The land is exposed reef that will come back into the tidal range as the sea level rises. “The settlement will be abandoned again, there will be a super high tide combined with a wind and everything will get swamped and people will move away and that will be the end of it and in the process this place will be gone in 20 years, but in the process of trying to settle the area you've destroyed Tonga's heritage.
“When you destroy heritage you can't get it back,” he said.
Sia heu lupe
Dr Burley a professor of archaeology at Simon Fraser University in Canada has conducted archaeological field research in Tonga since 1989.
On Tongatapu the sia heu lupe are known on the coast at Fatai, Popua and Longoteme. The best preserved and most spectacular sites are those at Popua. Dr Burley estimated the area was important around 1400AD “to maybe 1600AD or maybe a little bit later.”
The area located close to Nuku'alofa was investigated by the archaeologist W.C. McKern in the 1920s and later by Dirk Spenneman in 1987, who noted that the amount of labour invested in the construction of the four main Popua mounds and walkways is impressive. A total of 3000-4000 tonnes of sandy fill and 457 tonnes of coral limestone was used in the Popua complex - all moved by hand. McKern measured 4-6ft deep central pits in the sia, faced with stone, but the purpose of the depressions is still not understood. They appear large enough to enclose dozens of people. Spenneman mapped the area and made illustrations that went into an exhibit for the Tongan National Cultural Centre when it opened in the 1980s.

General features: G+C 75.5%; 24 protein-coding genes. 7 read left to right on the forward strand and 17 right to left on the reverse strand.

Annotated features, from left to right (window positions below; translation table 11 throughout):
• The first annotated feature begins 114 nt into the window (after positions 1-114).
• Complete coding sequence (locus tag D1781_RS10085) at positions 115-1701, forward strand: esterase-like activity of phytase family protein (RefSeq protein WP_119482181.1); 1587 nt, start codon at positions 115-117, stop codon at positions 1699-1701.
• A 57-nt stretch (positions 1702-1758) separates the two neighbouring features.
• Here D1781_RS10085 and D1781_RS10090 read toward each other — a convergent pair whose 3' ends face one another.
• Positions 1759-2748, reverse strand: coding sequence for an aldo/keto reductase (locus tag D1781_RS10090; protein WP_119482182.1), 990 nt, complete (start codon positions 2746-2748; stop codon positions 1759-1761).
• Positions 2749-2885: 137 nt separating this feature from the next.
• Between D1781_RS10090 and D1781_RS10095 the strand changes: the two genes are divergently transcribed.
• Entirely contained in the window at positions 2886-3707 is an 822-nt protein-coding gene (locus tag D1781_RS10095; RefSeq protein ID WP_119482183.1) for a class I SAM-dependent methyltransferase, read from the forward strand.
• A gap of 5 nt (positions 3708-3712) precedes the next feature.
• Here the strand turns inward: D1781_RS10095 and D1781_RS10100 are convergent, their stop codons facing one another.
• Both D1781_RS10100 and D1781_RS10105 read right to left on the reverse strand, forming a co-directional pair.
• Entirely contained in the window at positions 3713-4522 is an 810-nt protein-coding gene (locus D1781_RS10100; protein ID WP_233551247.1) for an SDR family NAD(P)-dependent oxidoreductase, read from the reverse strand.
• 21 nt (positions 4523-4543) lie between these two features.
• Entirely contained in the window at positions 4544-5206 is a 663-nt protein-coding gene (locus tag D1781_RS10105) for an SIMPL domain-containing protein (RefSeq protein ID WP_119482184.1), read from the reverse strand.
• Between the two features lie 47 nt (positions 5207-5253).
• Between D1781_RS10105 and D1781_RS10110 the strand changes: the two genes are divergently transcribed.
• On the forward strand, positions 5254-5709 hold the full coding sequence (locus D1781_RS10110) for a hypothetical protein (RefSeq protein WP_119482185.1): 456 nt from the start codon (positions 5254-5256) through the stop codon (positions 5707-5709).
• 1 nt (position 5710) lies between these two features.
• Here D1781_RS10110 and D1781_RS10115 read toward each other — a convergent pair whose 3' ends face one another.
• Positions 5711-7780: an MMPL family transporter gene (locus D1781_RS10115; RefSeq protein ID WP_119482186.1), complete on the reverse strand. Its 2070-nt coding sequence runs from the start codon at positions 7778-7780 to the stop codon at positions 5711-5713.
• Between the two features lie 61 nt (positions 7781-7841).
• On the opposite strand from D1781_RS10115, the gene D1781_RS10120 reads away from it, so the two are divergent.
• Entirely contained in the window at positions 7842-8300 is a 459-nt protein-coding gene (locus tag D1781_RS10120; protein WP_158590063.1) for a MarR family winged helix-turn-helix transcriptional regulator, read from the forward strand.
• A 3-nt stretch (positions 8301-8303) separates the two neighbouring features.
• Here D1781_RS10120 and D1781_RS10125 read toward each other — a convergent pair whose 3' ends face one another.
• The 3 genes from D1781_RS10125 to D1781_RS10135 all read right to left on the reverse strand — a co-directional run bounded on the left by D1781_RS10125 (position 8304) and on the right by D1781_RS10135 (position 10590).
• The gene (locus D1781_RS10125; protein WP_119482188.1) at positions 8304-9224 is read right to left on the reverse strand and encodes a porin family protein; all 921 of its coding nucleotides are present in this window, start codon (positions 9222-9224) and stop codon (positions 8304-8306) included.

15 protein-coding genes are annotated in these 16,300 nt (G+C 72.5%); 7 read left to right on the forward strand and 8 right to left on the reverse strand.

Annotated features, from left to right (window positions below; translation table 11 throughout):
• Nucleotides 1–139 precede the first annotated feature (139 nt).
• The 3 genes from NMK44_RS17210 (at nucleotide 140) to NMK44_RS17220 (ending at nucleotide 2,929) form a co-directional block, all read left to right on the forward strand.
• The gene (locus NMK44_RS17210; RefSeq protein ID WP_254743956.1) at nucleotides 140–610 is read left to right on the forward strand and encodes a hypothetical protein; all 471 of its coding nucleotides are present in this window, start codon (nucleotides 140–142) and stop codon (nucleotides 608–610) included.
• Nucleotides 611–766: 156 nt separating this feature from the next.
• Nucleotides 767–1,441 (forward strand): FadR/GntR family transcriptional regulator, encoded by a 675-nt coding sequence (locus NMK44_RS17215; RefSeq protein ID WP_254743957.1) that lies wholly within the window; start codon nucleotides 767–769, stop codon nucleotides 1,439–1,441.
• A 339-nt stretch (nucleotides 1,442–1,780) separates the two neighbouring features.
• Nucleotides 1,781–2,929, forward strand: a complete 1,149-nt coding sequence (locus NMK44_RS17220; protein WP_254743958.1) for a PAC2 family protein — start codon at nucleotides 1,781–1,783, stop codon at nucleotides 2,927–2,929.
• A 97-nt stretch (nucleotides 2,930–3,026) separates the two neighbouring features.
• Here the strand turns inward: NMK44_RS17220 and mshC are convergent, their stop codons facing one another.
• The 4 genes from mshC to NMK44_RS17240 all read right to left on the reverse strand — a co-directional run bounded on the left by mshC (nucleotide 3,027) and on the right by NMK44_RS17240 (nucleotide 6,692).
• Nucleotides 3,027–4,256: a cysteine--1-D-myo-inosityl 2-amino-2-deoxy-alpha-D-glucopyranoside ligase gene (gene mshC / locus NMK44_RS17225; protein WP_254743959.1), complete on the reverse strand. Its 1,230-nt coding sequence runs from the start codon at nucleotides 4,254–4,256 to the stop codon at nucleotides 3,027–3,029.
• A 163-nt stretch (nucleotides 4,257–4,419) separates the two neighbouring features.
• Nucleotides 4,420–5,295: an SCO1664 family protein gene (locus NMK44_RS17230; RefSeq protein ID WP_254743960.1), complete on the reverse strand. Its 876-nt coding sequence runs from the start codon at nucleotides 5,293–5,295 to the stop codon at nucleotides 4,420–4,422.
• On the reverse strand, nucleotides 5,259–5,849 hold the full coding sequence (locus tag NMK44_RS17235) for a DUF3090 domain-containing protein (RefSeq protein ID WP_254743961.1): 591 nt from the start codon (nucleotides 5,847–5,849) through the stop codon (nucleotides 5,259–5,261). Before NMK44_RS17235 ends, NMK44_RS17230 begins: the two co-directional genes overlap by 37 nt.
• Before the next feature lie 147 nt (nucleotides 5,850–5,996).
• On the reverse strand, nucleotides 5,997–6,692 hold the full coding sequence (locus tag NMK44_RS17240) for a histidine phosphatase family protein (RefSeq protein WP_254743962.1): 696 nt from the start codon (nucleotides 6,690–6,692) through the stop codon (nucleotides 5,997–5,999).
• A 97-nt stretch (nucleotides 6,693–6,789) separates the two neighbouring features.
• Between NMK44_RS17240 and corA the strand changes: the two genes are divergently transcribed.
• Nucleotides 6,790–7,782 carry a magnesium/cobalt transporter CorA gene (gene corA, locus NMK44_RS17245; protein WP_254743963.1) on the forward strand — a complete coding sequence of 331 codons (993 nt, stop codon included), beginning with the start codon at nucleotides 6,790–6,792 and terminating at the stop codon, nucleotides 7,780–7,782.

Dr Burley said in the immediate complex at Va'epopua there are four pigeon-snaring mounds and a small sitting platform.
The main stone-faced sia has ramps that go off from the hub in spokes to different sites over the reef - including one area that is already built over by housing. “Four arms lead to causeways radiating each to a different sia, although we couldn't find what was on the end of one,” he said.
“There's another at a peninsula that has been built close to the water and channel, and I would not be at all surprised if that was not the docking area that was bringing the chiefs in for an event or some kind of ceremony here.”